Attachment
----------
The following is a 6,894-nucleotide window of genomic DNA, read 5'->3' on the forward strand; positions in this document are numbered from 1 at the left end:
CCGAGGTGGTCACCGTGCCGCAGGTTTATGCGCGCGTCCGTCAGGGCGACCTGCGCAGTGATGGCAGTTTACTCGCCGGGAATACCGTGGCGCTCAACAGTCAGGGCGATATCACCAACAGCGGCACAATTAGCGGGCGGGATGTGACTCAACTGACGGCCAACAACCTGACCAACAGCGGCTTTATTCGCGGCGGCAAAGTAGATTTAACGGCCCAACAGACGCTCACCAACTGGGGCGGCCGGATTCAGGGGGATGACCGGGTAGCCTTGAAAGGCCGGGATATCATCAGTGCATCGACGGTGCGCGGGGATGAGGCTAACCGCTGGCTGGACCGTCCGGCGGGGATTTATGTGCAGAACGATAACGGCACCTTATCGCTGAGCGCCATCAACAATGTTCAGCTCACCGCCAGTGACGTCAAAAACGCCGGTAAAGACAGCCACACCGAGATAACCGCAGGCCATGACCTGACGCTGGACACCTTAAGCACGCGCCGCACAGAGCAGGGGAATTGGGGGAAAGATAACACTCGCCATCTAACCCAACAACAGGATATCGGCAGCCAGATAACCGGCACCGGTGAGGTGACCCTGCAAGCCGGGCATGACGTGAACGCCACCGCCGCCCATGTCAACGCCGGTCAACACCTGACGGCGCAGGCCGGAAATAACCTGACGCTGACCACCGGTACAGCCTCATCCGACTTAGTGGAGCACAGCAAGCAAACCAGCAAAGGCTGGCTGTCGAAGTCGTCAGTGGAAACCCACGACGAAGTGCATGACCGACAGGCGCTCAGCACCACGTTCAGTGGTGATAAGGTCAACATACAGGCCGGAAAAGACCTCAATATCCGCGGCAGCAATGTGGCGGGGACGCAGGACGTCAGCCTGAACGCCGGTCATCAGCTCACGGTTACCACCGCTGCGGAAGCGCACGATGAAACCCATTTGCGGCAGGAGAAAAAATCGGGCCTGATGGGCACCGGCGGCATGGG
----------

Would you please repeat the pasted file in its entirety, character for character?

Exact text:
The following is a 6,894-nucleotide window of genomic DNA, read 5'->3' on the forward strand; positions in this document are numbered from 1 at the left end:
CCGAGGTGGTCACCGTGCCGCAGGTTTATGCGCGCGTCCGTCAGGGCGACCTGCGCAGTGATGGCAGTTTACTCGCCGGGAATACCGTGGCGCTCAACAGTCAGGGCGATATCACCAACAGCGGCACAATTAGCGGGCGGGATGTGACTCAACTGACGGCCAACAACCTGACCAACAGCGGCTTTATTCGCGGCGGCAAAGTAGATTTAACGGCCCAACAGACGCTCACCAACTGGGGCGGCCGGATTCAGGGGGATGACCGGGTAGCCTTGAAAGGCCGGGATATCATCAGTGCATCGACGGTGCGCGGGGATGAGGCTAACCGCTGGCTGGACCGTCCGGCGGGGATTTATGTGCAGAACGATAACGGCACCTTATCGCTGAGCGCCATCAACAATGTTCAGCTCACCGCCAGTGACGTCAAAAACGCCGGTAAAGACAGCCACACCGAGATAACCGCAGGCCATGACCTGACGCTGGACACCTTAAGCACGCGCCGCACAGAGCAGGGGAATTGGGGGAAAGATAACACTCGCCATCTAACCCAACAACAGGATATCGGCAGCCAGATAACCGGCACCGGTGAGGTGACCCTGCAAGCCGGGCATGACGTGAACGCCACCGCCGCCCATGTCAACGCCGGTCAACACCTGACGGCGCAGGCCGGAAATAACCTGACGCTGACCACCGGTACAGCCTCATCCGACTTAGTGGAGCACAGCAAGCAAACCAGCAAAGGCTGGCTGTCGAAGTCGTCAGTGGAAACCCACGACGAAGTGCATGACCGACAGGCGCTCAGCACCACGTTCAGTGGTGATAAGGTCAACATACAGGCCGGAAAAGACCTCAATATCCGCGGCAGCAATGTGGCGGGGACGCAGGACGTCAGCCTGAACGCCGGTCATCAGCTCACGGTTACCACCGCTGCGGAAGCGCACGATGAAACCCATTTGCGGCAGGAGAAAAAATCGGGCCTGATGGGCACCGGCGGCATGGG